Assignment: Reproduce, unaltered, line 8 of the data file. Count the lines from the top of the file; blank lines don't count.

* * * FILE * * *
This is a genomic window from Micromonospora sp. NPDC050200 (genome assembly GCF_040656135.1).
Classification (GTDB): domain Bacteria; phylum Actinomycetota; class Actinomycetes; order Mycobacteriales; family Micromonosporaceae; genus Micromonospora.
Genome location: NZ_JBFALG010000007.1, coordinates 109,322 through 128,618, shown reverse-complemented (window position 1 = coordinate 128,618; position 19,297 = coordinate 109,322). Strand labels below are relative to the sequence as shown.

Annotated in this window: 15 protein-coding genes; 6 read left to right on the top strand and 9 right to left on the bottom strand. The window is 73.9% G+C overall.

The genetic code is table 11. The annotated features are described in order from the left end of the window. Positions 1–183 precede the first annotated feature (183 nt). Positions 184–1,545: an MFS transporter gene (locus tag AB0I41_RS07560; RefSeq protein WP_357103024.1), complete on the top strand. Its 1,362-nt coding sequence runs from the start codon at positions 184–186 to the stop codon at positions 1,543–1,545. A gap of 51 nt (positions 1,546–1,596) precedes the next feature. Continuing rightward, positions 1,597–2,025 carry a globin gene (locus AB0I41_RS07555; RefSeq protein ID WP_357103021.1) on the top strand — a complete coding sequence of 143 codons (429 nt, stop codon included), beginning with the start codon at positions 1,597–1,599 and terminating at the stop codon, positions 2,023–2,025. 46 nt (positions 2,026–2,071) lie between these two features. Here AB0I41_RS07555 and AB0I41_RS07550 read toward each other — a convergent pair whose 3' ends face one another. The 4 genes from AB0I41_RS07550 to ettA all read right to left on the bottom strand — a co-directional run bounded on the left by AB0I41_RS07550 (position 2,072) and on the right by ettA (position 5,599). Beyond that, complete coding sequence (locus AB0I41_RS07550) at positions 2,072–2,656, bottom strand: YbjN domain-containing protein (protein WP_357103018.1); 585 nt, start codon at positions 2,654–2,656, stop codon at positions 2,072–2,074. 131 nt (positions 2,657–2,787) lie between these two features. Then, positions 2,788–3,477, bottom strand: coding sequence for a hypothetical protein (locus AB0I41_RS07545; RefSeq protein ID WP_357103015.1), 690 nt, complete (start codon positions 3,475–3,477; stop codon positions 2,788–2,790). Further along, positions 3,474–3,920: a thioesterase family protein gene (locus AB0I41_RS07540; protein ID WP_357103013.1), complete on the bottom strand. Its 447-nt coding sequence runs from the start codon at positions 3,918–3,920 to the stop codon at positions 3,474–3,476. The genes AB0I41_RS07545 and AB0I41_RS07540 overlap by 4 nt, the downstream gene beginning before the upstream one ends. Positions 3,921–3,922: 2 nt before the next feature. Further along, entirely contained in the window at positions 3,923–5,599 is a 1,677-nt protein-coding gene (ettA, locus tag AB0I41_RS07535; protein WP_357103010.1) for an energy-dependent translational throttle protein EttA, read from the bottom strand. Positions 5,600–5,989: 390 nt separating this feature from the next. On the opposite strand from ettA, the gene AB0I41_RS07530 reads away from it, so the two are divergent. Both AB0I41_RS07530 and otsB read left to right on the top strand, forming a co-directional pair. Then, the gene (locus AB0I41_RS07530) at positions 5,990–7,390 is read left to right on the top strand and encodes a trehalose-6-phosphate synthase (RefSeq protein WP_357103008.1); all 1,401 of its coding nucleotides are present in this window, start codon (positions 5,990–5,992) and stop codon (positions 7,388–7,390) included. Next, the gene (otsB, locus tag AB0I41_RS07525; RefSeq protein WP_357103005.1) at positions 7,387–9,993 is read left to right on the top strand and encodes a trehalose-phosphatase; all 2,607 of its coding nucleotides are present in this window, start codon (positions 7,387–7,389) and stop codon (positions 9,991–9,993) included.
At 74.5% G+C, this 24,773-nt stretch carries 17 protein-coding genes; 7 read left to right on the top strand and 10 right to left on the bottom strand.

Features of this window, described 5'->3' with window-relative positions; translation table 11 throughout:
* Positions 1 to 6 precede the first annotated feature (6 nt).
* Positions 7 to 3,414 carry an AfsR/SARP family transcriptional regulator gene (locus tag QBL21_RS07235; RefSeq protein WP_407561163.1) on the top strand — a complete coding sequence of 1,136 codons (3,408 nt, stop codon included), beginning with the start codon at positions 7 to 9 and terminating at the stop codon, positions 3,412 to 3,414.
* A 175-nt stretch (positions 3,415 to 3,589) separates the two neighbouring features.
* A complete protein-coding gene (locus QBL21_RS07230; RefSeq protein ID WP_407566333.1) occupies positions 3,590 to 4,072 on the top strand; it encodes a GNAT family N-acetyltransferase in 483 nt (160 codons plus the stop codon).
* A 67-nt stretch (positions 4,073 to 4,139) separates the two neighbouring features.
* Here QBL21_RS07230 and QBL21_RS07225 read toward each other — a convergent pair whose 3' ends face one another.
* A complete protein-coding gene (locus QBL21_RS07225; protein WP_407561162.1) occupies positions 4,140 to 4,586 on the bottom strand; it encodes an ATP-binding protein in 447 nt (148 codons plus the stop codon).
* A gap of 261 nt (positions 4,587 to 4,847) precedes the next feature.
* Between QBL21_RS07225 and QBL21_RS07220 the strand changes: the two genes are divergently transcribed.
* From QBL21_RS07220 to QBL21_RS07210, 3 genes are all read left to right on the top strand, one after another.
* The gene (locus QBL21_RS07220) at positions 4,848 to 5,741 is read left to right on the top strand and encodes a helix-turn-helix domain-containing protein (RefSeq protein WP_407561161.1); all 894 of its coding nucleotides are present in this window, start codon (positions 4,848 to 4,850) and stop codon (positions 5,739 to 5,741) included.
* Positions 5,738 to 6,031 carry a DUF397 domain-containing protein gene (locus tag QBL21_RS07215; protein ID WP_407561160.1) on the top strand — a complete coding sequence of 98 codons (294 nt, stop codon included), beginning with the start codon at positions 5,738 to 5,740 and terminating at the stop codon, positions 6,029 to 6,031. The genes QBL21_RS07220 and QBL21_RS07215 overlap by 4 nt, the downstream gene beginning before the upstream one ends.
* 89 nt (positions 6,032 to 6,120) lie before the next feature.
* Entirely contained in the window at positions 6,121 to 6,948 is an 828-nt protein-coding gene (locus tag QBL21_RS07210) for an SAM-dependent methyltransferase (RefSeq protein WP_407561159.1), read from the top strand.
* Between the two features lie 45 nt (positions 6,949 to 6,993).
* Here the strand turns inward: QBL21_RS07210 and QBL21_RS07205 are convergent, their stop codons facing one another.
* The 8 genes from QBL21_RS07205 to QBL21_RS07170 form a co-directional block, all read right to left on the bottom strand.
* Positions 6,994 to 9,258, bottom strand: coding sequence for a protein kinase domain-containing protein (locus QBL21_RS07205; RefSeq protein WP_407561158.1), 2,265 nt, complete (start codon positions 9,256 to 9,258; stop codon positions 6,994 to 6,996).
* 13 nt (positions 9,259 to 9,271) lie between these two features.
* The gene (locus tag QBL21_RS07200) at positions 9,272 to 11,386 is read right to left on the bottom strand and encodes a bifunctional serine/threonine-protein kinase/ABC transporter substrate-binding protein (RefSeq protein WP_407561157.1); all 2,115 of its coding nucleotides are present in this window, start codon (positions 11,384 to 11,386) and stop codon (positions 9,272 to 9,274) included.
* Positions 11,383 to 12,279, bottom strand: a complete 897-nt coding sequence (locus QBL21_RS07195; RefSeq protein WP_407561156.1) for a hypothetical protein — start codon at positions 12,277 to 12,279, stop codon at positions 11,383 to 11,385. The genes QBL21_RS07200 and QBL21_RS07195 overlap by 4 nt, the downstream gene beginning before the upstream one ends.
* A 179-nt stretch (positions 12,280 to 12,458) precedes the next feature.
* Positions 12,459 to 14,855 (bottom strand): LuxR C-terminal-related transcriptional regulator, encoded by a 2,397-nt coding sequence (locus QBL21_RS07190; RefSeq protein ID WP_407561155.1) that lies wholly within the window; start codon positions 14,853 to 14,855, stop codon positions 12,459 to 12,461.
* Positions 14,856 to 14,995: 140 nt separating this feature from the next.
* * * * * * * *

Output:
* Positions 1 to 6 precede the first annotated feature (6 nt).